Cancer: The Roads Not Taken
With all the ways cancer cells can elude chemotherapies (as well as radiation, for some of the same reasons: radiation damages DNA, but malignant cells activate DNA-repair mechanisms), it may seem a miracle that anyone beats cancer. Yet clearly, millions of people do; some living with it for decades, others having no detectable malignancies by the end of treatment. What gives?
I put this question to Keith Block, an innovative oncologist who runs the Block Center for Integrative Cancer Treatment in Evanston, Illinois, and who is also the director of Integrative Medical Education at the University of Illinois College of Medicine, editor-in-chief of the journal Integrative Cancer Therapies, and scientific director of the Institute for Integrative Cancer Research & Education. As you can tell from the names of the programs Block is involved in, he practices integrative care: he uses all of the standard chemo and radiation treatments, but supplements those with a program of fitness, diet and mind-spirit interventions (stress reduction, improving sleep and the like).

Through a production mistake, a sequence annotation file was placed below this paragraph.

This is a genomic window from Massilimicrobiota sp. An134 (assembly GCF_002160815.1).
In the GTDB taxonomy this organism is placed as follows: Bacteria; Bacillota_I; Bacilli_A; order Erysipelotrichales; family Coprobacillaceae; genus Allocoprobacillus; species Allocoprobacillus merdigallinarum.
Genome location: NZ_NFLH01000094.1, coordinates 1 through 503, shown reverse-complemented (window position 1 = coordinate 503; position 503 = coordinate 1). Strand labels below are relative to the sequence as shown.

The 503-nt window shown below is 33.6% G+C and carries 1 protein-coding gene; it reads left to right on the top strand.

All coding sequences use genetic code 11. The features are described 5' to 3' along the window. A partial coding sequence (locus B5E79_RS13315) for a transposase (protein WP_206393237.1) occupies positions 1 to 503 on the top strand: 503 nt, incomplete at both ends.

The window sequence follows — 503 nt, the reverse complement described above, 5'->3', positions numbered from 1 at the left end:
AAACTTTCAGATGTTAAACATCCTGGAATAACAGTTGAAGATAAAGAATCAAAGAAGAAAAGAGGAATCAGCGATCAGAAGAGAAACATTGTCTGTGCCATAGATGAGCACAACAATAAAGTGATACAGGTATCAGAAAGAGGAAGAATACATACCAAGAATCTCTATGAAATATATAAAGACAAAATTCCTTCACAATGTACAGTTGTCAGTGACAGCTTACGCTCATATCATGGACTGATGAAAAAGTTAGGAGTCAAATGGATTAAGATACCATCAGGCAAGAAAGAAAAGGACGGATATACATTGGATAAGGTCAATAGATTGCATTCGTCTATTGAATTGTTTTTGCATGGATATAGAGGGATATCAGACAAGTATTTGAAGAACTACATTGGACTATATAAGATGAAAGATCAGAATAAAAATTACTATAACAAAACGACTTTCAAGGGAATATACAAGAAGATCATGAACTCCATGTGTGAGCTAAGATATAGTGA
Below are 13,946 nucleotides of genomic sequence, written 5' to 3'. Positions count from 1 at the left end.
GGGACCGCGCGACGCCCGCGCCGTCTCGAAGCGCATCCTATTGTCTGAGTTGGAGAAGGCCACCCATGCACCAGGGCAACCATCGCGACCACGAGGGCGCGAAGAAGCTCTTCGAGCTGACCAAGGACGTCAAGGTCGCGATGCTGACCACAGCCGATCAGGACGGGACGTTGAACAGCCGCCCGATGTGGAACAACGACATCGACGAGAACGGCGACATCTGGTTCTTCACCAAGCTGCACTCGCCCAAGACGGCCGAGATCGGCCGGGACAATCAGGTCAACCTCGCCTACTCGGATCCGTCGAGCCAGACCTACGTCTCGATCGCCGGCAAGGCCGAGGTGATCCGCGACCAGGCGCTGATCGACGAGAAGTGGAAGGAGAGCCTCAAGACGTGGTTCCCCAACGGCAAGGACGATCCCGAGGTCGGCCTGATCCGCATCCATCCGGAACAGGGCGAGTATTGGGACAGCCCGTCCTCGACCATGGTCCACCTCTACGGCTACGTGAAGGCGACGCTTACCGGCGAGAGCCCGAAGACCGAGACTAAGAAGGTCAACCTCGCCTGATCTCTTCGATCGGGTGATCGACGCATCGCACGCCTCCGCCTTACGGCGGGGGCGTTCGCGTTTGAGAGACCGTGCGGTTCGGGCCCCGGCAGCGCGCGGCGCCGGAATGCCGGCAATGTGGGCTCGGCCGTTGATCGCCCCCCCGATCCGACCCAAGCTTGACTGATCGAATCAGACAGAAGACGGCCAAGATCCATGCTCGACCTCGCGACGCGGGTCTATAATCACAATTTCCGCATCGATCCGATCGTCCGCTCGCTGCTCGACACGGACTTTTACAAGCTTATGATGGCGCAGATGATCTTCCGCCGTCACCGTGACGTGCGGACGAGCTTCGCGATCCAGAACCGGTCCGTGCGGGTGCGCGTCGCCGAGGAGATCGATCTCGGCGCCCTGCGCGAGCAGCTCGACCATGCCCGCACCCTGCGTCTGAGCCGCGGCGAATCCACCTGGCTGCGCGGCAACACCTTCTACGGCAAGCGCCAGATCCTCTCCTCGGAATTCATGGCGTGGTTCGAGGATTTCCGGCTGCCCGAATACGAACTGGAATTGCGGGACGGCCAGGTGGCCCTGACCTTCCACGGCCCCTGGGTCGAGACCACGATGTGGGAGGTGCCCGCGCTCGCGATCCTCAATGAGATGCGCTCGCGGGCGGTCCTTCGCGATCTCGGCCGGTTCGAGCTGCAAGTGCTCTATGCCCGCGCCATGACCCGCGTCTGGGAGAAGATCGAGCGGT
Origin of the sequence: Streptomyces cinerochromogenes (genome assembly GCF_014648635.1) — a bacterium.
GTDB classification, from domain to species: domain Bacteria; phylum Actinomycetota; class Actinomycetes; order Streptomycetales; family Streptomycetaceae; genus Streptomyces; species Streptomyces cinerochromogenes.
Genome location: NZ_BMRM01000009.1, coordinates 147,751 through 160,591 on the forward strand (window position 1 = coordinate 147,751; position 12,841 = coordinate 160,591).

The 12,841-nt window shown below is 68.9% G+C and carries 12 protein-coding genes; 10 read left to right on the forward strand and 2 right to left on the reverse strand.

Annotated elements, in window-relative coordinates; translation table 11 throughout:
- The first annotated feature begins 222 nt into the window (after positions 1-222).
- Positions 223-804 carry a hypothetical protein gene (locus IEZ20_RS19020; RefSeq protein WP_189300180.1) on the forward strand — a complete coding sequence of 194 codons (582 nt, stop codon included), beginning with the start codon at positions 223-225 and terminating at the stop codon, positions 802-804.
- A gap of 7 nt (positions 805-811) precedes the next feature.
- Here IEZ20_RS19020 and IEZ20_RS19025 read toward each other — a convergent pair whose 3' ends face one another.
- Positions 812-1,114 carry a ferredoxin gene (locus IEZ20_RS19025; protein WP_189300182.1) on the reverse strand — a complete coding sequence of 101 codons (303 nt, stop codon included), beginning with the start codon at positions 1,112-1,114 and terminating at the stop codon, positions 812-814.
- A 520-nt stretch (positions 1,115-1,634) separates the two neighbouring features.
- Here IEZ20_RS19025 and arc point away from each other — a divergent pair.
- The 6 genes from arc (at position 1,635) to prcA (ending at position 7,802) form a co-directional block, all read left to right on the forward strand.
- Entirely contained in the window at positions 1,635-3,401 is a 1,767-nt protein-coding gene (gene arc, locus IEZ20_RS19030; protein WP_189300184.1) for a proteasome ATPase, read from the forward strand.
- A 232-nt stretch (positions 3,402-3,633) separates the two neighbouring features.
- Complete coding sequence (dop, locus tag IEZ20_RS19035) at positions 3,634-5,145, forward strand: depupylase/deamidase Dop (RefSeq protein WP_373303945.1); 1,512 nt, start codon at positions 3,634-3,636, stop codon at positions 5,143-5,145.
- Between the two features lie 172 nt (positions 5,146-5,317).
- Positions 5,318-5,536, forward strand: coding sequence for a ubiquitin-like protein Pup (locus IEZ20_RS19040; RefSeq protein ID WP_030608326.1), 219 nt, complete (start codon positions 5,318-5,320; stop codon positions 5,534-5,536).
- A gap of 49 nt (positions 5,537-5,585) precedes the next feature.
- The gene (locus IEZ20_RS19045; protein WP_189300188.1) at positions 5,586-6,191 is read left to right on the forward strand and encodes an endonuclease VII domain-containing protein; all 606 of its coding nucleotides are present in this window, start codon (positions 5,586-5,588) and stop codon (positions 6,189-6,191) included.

The goal of the latter is not only to make getting through treatment less torturous (Block's diet and natural supplement programs include steps to reduce nausea, for instance), but also—primarily, I should say—to improve patients’ chance of surviving. Many, many patients with cancer actually die not from failure of an organ that cancer has attacked, but from things such as embolisms (clots in the lung, often thrown off by a tumor), pneumonia (from a weakened immune system), sepsis and wasting—in short, secondary consequences of the cancer. Patients with, say, lung cancer who die of an embolism are usually categorized as dying of their cancer—that’s how the hospital classified them when they entered, and that’s how it classifies them when they leave—so these causes of death don’t show up in cancer mortality data. But Block believes that targeting them could significantly extend survival, and in patients who do make it, the reason may be that their internal "terrain," or microenvironment, is hostile to cancer.